For some readers, David Fanshawe needs no introduction—but for those that didn't grow up with African Sanctus on rotation in their parents' record collection, or see him regularly appear with exotic instruments on British television, Fanshawe was the world's foremost ethnomusicologist and field recordist of the '60s, '70s, and '80s. Fearlessly traveling to remote corners of the earth armed with the best microphones and portable recorders his era had to offer, he painstakingly collected the songs and sounds of cultures around the world—many of which no longer exist today.
Given full access to the Fanshawe archives, Spitfire have crafted an impressive Kontakt library incorporating a wealth of rare and exotic loops, textures, and one-shot samples. Any world music producer would benefit from access to these exquisitely captured sounds, but as presented with Spitfire's eDNA engine, producers of any genre should be able to make ample creative use of this unique library.
Selecting the sounds to use from Fanshawe's extensive archive must have been a daunting task. Nevertheless, the team at Spitfire managed to narrow it down—somewhat. Boasting over 27 GB of uncompressed 32-bit WAV files comprised of well over 11,000 samples, this first instalment of the Earth Encounters library is, needless to say, overflowing with content.
After installing the library for use in Native Instruments' free Kontakt player, the instruments contained are broken into four primary categories: Atmos for atmospheric sounds and ambient textures, Loops, Single Hits, and eDNA patches, which we'll get into later.
Within the Loops and Single Hits categories, we've got four further categories to choose from: Ensemble, Instrumental Melodic, Instrumental Percussive, and Vocals. Once you've chosen from these categories, you can then select from the country of origin of the sounds: China, Egypt, Indonesia, Kenya, Senegal, Sudan, Tanzania, Thailand, Tibet, Uganda, Zaire, and Zanzibar are all represented in this collection.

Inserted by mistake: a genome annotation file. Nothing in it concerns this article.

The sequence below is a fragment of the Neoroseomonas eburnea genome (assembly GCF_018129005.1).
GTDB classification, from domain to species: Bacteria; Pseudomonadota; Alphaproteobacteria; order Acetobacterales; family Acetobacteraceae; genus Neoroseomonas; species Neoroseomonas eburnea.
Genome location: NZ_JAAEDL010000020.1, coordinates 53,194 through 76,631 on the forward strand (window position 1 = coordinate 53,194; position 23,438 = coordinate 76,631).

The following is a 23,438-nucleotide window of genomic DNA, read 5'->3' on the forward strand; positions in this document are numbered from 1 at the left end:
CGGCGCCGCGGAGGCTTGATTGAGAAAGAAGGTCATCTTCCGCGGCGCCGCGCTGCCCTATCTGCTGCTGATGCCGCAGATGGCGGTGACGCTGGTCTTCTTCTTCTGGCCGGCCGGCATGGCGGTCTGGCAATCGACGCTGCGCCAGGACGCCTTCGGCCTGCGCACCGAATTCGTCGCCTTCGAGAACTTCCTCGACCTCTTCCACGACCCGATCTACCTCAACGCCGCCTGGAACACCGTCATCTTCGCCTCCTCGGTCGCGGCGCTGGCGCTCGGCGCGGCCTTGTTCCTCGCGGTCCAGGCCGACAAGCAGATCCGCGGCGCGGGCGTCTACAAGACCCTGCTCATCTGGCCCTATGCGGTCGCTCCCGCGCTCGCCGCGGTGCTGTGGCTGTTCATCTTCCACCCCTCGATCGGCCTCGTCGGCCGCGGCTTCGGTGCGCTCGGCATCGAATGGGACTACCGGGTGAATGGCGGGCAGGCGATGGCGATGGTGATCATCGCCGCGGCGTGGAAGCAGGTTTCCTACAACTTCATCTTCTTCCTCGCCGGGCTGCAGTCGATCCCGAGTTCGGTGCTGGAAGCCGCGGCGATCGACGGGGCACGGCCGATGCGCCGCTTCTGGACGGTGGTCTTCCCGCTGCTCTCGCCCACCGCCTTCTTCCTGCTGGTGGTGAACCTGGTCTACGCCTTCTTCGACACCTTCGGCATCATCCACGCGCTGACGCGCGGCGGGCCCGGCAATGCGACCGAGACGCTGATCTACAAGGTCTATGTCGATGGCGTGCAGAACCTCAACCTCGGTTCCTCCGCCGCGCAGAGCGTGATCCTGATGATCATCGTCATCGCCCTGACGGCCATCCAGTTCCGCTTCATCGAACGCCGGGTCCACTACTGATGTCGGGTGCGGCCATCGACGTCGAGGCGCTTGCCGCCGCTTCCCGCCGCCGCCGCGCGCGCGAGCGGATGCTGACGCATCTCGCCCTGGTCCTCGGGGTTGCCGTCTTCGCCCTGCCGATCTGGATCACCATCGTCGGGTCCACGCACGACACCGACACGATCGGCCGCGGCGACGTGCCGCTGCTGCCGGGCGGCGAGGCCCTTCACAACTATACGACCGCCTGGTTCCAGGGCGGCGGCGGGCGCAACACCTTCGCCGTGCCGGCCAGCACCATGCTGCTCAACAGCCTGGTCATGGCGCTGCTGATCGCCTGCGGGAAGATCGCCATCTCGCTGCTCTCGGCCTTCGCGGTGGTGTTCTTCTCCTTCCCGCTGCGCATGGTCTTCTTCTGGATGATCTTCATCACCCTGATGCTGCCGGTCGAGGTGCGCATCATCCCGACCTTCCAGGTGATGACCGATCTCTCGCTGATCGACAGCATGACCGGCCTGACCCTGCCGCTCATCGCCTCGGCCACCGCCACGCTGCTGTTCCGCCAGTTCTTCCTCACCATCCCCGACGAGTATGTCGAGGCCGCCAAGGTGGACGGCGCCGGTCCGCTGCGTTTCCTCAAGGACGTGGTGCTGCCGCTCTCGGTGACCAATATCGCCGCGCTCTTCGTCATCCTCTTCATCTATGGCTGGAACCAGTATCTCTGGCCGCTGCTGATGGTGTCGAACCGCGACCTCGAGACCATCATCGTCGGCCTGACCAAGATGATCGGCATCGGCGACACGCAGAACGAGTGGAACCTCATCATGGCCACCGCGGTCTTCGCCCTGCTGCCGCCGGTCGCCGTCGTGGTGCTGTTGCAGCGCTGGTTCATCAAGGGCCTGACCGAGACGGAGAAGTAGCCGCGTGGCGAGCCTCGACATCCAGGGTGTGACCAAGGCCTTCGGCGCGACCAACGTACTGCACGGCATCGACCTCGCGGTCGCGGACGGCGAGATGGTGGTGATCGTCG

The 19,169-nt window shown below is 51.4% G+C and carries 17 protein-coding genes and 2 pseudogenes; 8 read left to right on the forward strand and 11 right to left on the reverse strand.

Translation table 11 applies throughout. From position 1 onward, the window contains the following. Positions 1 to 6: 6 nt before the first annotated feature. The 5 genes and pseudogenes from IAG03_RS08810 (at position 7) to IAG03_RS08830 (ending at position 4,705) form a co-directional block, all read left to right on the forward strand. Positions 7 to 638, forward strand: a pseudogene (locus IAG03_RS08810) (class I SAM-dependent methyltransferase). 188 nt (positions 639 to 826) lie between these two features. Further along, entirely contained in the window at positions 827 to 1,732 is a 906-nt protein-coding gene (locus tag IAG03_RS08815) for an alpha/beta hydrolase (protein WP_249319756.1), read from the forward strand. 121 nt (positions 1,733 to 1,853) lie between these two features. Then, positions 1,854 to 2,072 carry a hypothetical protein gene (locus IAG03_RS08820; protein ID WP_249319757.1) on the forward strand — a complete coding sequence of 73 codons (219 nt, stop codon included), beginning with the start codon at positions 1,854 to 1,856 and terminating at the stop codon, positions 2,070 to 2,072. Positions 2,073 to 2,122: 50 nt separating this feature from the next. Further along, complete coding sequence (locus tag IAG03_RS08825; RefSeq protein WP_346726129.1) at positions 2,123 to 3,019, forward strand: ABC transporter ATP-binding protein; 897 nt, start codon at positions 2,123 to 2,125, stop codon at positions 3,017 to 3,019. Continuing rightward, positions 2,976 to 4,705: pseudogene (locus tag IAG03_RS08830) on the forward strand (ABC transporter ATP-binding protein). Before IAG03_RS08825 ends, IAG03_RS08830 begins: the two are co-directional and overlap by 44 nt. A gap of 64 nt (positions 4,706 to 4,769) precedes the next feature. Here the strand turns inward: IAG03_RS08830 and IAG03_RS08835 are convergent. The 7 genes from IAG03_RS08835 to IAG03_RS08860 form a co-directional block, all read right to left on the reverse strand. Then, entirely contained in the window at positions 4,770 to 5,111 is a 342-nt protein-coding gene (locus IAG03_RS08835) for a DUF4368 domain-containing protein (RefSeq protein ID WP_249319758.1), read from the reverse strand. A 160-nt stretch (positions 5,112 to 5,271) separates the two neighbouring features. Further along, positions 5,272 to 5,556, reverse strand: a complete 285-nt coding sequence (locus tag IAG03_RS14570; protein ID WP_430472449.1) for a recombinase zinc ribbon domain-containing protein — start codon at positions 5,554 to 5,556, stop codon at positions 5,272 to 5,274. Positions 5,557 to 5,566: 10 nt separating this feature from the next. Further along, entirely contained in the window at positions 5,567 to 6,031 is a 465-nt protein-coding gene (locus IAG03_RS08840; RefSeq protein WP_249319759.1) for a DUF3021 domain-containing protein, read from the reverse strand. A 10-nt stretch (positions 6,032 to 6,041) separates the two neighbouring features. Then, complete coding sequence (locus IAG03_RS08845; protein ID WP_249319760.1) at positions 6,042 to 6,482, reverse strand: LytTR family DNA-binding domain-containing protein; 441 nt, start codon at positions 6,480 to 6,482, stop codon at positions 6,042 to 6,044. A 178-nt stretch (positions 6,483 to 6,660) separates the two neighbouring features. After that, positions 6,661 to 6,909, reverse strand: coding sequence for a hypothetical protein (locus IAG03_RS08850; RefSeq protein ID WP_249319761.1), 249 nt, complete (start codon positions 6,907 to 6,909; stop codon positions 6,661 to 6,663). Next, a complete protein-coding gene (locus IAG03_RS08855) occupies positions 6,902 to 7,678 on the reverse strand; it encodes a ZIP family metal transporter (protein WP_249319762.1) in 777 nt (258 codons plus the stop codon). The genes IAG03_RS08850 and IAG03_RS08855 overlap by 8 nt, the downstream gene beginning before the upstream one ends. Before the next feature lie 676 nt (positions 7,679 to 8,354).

The breakdown of categories is fairly instructive, but for those unfamiliar with the rich and varied musical traditions included, finding suitable sounds for your project can be a process of trial and error. That isn't to say the process can't be an enjoyable voyage of discovery—and even educational to boot.
Strings, bows and horns from Kenya, Egyptian flutes and pipes, Indonesian gongs, log drums from Zaire, Sudanese cylinder bells, Zanzibar markets, war dances, river sounds and more are all at your fingertips through the Kontakt library browser. They've all been recorded and implemented with remarkable fidelity, ready to be edited in a basic player format that comes with the library.
Browsing the library.
The default player is fairly straightforward. Once loaded, each sound is given two simultaneous filters: low pass and high pass, each with adjustable cutoff but no resonance control. A basic ADSR envelope governs the amplitude, while an attenuating portamento can be easily applied where needed.
The basic Earth Encounters player.
Three LFOs—conveniently labeled “Wobbles” for the dubstep novice—are directly applied to Volume, Pitch, and Filters, respectively; in each case, the only LFO shape available is a sine wave, with rate cleverly adjusted by clicking and dragging within the corresponding LFO wave shape display. The LFO rates can only be adjusted in hertz—they can't be synchronized to the host tempo.